On the day of the Capitol incursion, Mark Aungst of South Williamsport, Pennsylvania, strolled through the Capitol building, taking pictures.
Now, a few weeks after pleading guilty to the charges filed against him for his actions that day and being warned of possible jail time by the judge, he is dead by his own hand.
Aungst had pleaded guilty on June 27 in federal court to a charge of demonstrating or parading in a restricted building.
His Sept. 27 sentencing could have sent him to prison for six months and fined him up to $5,000 — and the judge had made jail time sound likely when their sentencing was scheduled.
D. C. Judge Reggie B. Walton told Aungst and co-defendant Tammy A. Bronsburg that “they better have good reasons why they should avoid jail for their participation in the Jan. 6, 2021, breach of the U.S. Capitol,” according to an earlier PennLive report.
Aungst and Bronsburg traveled together to the Capitol on Jan. 6, 2021.
Neither was accused of any assault on police or property.
Assistant U.S. Attorney Mona Furst said the two Pennsylvania residents first entered the Capitol through a Senate fire door at about 2:45 p.m. and left about 30 seconds later.
About 20 minutes after that, they re-entered through a different doorway, where they took photos and videos on their cellphones. During that time, they walked through the Capitol, including Senate room 145.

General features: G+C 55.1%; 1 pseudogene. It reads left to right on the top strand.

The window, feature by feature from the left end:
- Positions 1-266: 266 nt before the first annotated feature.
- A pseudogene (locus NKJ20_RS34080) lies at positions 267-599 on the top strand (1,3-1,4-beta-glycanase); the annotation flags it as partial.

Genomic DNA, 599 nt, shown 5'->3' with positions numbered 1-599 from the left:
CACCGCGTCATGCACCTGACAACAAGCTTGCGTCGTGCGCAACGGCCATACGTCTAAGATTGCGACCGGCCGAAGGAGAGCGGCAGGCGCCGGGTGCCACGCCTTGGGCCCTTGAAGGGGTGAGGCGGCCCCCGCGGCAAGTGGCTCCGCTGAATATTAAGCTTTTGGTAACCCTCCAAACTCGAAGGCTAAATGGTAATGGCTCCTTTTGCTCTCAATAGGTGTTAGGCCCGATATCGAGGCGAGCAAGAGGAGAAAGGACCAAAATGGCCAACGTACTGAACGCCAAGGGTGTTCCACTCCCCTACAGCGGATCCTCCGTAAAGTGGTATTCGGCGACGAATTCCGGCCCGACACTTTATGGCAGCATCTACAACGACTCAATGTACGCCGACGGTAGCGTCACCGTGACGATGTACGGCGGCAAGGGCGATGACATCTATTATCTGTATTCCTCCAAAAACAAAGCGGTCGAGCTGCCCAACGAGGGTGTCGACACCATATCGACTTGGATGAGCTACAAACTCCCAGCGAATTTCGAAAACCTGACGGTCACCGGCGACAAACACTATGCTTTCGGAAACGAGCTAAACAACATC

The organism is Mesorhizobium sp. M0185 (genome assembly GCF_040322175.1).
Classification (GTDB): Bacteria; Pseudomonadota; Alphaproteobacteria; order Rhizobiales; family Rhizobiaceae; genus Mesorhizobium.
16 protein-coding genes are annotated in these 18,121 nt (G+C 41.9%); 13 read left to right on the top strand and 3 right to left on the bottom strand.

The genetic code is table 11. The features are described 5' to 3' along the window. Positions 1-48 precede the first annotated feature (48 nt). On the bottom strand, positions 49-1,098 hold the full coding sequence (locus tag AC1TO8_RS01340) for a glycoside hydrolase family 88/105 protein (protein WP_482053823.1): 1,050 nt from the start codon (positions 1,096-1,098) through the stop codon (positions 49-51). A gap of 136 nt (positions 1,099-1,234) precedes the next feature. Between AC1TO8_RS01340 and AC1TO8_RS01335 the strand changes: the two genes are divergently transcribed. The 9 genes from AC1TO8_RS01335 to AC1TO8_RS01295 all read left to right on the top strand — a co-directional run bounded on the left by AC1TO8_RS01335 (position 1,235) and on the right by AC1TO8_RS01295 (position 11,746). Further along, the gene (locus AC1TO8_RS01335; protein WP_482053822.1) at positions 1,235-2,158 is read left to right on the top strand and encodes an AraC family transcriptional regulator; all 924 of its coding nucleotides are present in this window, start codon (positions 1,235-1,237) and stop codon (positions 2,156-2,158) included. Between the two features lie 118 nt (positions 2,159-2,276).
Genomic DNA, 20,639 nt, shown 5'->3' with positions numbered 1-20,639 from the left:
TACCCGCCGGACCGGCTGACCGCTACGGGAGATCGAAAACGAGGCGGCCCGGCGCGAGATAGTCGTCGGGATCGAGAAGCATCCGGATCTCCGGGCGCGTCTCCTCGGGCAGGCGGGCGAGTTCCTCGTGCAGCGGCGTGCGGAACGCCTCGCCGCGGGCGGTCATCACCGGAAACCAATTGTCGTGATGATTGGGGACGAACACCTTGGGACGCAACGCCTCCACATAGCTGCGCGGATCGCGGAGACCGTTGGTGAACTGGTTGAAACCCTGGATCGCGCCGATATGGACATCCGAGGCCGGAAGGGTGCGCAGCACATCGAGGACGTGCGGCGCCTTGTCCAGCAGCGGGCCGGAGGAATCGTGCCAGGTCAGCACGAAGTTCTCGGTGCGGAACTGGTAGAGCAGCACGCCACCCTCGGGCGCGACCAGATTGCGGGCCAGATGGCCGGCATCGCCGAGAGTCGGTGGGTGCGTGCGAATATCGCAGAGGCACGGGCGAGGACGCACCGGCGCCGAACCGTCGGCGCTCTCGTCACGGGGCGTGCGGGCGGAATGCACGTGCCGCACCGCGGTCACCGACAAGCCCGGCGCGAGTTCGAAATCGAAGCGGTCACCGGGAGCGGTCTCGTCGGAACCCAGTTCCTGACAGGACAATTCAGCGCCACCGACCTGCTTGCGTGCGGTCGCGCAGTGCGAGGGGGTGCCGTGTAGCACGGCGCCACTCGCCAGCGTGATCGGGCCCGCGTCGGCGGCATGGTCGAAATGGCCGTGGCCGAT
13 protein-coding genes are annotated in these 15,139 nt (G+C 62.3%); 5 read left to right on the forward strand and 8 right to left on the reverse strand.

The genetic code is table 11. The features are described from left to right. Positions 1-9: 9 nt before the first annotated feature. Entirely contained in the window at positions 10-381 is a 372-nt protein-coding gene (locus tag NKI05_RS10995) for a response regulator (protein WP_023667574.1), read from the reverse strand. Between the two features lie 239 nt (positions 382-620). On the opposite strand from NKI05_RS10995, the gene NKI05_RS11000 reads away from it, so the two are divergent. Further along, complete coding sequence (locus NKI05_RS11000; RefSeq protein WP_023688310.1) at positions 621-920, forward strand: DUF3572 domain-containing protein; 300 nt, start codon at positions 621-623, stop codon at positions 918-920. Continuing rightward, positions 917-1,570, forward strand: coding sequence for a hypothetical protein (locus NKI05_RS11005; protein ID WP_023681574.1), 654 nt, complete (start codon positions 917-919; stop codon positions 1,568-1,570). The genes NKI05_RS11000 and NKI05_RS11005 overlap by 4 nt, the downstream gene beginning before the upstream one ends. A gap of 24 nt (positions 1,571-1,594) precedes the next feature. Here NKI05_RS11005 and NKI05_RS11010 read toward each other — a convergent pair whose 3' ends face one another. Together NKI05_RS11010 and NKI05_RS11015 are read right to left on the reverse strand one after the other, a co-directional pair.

Video and photo evidence was used to document their presence there, including their own comments to others on the bus that brought them to and from the Capitol.
January 6 defendant Mark Aungst of Williamsport, Pennsylvania committed suicide this week according to the local coroner. Aungst pleaded guilty last month to parading in the Capitol and was facing up to six months in prison and a $5000 fine. 😔 pic.twitter.com/mRNOOKeZu5
— Lisa Marie (@Lisamarie1577) July 23, 2022
A court document said Bronsburg was pictured in a Capitol hallway with a blue Trump flag across her shoulders while taking a selfie.
Aungst, whose daughter is expecting a baby girl, was pictured on a bus wearing a Trump cap, smiling and giving a thumbs-up gesture.
The plea agreements called for Aungst and Bronsburg to pay $500 each in restitution for damage others did to the Capitol.
Charges of entering and remaining in a restricted building, disorderly conduct in such a building, and disorderly conduct in a Capitol building that were filed against them were to be dismissed under the terms of the agreement.
“Mark was a gas field well service technician in the area. He was a member of Messiah Lutheran Church,” his obituary read. “A loyal and dedicated man, Mark showed tremendous pride for God and his country.”
“Mark leaves behind his beloved daughter, Megan A. Aungst (Garrett Gleckl) of Newberry and a granddaughter, Aria on the way; siblings, Ami Packer (Ken) of Williamsport, Luther Aungst III (Laurie) of Elmira, and Heidi Lorson (Bern) of Williamsport; his mother, Cheryl Aungst; and a large extended family of aunts, uncles, nieces, nephews, cousins, and friends.”
This article appeared originally on The Western Journal.